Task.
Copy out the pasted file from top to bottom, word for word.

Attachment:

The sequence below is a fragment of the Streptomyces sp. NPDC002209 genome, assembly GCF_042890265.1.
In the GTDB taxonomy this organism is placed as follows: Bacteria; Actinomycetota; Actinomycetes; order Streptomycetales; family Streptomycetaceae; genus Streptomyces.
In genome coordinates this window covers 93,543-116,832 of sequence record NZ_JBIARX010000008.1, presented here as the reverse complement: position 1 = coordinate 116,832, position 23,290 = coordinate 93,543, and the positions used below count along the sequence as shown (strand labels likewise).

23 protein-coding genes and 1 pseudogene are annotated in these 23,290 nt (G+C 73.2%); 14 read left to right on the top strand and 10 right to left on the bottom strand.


The sequence below is a fragment of the Streptomyces sp. NPDC002209 genome, assembly GCF_042890265.1.
In the GTDB taxonomy this organism is placed as follows: Bacteria; Actinomycetota; Actinomycetes; order Streptomycetales; family Streptomycetaceae; genus Streptomyces.
In genome coordinates this window covers 93,543-116,832 of sequence record NZ_JBIARX010000008.1, presented here as the reverse complement: position 1 = coordinate 116,832, position 23,290 = coordinate 93,543, and the positions used below count along the sequence as shown (strand labels likewise).

23 protein-coding genes and 1 pseudogene are annotated in these 23,290 nt (G+C 73.2%); 14 read left to right on the top strand and 10 right to left on the bottom strand.